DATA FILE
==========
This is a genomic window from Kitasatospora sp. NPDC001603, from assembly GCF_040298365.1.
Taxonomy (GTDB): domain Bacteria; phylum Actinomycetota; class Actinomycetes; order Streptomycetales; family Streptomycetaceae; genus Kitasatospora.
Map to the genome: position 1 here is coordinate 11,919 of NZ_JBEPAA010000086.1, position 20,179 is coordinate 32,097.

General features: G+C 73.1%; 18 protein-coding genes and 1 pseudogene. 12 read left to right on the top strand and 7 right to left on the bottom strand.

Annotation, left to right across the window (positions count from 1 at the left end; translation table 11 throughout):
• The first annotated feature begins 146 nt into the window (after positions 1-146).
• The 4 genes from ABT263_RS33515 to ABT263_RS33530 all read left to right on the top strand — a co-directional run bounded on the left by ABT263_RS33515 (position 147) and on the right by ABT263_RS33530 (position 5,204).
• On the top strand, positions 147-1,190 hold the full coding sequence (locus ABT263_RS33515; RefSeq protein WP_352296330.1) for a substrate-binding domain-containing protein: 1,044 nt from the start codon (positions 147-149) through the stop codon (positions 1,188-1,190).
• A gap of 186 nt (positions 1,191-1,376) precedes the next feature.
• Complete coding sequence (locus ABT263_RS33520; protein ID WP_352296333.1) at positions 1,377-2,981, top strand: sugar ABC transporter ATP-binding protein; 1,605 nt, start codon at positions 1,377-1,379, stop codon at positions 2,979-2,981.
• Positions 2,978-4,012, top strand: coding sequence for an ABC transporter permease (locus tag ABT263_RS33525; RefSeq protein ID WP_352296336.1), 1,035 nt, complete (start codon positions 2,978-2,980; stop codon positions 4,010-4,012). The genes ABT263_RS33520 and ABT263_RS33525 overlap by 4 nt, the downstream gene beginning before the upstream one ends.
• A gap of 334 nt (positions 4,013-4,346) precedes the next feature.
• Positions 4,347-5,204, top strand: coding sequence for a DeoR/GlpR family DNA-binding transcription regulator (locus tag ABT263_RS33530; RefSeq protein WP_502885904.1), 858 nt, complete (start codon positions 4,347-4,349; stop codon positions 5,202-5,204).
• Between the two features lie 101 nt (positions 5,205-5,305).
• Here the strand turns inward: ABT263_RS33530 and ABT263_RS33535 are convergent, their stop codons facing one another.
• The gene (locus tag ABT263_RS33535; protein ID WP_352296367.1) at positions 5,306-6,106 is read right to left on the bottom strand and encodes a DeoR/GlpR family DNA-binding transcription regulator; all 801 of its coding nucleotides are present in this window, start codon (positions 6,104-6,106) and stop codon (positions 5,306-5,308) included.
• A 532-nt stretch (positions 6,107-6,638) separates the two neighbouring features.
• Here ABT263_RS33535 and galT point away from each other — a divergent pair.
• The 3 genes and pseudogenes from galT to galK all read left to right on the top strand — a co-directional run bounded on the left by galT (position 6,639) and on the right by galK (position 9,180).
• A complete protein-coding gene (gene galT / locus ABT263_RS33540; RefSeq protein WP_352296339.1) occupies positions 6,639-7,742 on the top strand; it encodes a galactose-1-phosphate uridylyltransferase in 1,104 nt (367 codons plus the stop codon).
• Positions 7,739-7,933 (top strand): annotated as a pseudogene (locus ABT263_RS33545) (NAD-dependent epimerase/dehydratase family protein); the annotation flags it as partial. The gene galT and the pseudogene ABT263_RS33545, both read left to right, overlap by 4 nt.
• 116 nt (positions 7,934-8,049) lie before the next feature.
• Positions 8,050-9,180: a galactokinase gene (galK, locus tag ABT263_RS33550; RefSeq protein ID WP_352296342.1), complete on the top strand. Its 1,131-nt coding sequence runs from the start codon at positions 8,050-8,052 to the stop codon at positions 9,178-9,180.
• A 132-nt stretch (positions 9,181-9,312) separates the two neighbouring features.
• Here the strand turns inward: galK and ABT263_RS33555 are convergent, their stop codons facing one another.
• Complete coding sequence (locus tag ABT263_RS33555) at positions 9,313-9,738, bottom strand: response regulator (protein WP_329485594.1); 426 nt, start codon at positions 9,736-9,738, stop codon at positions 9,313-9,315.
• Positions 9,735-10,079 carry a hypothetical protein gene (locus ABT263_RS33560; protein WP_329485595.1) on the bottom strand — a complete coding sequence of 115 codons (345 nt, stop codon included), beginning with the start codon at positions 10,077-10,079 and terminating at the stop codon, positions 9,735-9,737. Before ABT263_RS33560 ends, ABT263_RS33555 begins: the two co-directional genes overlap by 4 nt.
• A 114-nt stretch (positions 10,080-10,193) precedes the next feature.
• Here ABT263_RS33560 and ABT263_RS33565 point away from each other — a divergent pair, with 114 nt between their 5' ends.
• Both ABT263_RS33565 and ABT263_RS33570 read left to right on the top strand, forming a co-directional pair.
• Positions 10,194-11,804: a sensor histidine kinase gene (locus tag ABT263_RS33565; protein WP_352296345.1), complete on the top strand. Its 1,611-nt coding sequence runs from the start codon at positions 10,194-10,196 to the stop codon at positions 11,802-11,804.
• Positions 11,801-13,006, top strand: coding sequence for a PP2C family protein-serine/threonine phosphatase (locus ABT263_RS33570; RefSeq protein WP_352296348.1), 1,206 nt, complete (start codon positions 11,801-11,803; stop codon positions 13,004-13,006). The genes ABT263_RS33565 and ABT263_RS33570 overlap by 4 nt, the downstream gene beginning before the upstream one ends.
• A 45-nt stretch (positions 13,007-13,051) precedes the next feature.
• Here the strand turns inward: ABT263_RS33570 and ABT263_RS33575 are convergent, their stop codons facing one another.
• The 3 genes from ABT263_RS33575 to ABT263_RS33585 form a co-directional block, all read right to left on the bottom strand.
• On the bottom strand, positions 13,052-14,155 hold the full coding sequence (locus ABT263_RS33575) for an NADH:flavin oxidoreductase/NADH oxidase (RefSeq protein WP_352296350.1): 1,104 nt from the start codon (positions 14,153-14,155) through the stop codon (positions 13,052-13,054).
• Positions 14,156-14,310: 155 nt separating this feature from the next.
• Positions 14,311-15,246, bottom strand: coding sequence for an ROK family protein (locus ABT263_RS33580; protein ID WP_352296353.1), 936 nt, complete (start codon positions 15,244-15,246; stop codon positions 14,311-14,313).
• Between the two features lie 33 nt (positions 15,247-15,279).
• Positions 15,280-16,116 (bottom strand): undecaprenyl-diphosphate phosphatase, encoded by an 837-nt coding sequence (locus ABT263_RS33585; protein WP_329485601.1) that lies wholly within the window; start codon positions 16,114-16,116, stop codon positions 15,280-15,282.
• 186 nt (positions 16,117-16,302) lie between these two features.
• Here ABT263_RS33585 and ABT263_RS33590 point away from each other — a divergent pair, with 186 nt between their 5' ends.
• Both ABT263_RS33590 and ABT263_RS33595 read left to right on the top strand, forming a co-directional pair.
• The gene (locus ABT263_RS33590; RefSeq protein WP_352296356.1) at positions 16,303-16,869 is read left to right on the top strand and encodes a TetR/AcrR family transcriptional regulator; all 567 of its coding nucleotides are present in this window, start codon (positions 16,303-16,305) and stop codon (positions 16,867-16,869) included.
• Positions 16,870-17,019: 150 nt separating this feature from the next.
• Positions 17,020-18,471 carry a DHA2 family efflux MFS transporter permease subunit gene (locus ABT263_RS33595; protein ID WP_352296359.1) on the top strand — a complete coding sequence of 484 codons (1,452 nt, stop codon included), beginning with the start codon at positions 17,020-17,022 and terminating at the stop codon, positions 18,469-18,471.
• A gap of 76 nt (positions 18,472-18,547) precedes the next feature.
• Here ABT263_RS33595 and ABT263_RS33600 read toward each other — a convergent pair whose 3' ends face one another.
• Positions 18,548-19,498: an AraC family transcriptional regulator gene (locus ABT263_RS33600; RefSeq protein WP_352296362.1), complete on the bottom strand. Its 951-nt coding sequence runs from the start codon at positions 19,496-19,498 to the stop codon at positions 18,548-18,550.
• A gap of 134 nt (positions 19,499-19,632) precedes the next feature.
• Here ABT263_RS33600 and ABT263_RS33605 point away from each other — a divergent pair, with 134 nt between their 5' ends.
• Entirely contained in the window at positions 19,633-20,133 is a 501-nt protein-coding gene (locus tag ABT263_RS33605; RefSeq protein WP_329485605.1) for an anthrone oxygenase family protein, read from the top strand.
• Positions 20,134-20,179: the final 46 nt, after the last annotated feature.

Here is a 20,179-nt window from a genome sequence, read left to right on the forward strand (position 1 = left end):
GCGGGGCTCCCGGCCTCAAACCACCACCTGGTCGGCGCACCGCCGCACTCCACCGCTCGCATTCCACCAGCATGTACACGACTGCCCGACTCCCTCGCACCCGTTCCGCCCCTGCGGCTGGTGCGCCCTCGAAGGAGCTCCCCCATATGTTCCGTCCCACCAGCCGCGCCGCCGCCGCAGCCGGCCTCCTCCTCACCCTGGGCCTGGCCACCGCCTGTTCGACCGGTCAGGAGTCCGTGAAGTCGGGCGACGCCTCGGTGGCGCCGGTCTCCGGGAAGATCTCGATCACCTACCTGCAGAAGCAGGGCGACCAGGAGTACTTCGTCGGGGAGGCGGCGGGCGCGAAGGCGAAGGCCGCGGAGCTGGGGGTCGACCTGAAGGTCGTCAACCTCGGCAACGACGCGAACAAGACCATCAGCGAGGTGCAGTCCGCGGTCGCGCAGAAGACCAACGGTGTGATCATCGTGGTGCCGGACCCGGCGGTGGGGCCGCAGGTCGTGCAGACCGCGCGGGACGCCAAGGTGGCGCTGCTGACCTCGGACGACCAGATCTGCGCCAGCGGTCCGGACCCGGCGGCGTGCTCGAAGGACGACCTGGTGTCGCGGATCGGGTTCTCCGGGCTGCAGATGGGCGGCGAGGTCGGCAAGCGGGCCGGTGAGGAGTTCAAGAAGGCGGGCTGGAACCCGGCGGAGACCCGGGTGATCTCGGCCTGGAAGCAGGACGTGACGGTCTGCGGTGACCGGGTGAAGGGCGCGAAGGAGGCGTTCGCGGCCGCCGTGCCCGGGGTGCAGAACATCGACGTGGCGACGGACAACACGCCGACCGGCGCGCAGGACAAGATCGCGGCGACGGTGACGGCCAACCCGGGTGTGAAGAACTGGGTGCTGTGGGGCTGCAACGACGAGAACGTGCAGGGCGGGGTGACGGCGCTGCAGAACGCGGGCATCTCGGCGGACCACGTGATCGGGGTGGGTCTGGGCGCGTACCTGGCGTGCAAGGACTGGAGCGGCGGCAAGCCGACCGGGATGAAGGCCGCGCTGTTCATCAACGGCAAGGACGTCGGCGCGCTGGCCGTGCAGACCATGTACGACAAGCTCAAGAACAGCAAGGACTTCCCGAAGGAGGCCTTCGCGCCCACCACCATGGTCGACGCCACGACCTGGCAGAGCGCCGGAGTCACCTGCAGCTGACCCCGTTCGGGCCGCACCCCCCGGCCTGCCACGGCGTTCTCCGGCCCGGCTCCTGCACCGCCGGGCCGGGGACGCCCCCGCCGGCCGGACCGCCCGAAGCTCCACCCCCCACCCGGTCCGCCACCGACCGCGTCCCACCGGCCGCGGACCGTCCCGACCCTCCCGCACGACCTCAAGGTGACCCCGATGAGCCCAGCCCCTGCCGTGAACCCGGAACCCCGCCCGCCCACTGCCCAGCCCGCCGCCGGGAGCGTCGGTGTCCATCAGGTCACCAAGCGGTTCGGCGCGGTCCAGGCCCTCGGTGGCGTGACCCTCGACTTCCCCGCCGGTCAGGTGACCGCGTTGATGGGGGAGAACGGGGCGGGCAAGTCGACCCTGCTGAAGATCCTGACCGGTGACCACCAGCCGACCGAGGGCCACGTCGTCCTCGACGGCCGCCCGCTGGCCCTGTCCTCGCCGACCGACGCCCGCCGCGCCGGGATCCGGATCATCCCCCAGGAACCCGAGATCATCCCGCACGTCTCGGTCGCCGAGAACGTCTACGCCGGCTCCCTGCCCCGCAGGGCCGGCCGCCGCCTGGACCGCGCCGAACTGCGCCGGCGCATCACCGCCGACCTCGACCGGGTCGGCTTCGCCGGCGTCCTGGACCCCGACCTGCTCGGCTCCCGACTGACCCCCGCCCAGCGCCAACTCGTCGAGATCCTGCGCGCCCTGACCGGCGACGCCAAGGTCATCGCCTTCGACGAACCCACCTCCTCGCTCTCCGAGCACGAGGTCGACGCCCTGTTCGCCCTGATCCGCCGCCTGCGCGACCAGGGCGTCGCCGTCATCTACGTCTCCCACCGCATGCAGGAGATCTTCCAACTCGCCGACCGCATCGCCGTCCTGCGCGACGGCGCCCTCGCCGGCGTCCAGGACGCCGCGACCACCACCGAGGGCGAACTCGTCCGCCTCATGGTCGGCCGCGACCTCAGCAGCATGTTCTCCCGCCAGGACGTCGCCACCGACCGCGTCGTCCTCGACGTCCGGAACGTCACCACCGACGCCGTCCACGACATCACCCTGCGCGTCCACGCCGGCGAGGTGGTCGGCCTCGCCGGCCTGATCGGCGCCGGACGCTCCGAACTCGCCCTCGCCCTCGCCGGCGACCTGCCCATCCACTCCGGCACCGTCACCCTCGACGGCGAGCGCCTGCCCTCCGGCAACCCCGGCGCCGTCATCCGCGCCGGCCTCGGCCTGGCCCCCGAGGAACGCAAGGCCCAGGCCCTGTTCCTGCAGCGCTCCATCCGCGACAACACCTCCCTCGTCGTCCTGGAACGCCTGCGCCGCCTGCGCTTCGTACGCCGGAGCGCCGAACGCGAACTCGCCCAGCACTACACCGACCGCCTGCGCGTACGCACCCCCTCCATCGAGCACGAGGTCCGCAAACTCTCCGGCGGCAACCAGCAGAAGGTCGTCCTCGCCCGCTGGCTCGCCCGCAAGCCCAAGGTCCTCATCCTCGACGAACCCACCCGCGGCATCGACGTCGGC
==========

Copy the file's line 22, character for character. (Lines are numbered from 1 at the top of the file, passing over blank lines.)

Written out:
• 116 nt (positions 7,934-8,049) lie before the next feature.